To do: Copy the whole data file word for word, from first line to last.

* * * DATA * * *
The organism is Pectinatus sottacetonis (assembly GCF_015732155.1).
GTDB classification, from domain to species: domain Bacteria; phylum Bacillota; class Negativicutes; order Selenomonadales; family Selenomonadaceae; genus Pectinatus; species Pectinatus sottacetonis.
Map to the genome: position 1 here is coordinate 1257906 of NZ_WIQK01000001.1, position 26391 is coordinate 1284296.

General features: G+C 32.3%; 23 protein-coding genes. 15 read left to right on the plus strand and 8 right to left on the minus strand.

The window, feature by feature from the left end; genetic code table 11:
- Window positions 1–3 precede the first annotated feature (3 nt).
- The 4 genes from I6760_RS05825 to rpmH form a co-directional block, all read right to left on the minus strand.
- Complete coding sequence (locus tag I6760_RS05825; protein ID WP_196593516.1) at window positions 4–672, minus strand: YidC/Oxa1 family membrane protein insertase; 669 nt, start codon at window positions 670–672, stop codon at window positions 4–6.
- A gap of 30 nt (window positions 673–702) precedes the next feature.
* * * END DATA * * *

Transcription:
The organism is Pectinatus sottacetonis (assembly GCF_015732155.1).
GTDB classification, from domain to species: domain Bacteria; phylum Bacillota; class Negativicutes; order Selenomonadales; family Selenomonadaceae; genus Pectinatus; species Pectinatus sottacetonis.
Map to the genome: position 1 here is coordinate 1257906 of NZ_WIQK01000001.1, position 26391 is coordinate 1284296.

General features: G+C 32.3%; 23 protein-coding genes. 15 read left to right on the plus strand and 8 right to left on the minus strand.

The window, feature by feature from the left end; genetic code table 11:
- Window positions 1–3 precede the first annotated feature (3 nt).
- The 4 genes from I6760_RS05825 to rpmH form a co-directional block, all read right to left on the minus strand.
- Complete coding sequence (locus tag I6760_RS05825; protein ID WP_196593516.1) at window positions 4–672, minus strand: YidC/Oxa1 family membrane protein insertase; 669 nt, start codon at window positions 670–672, stop codon at window positions 4–6.
- A gap of 30 nt (window positions 673–702) precedes the next feature.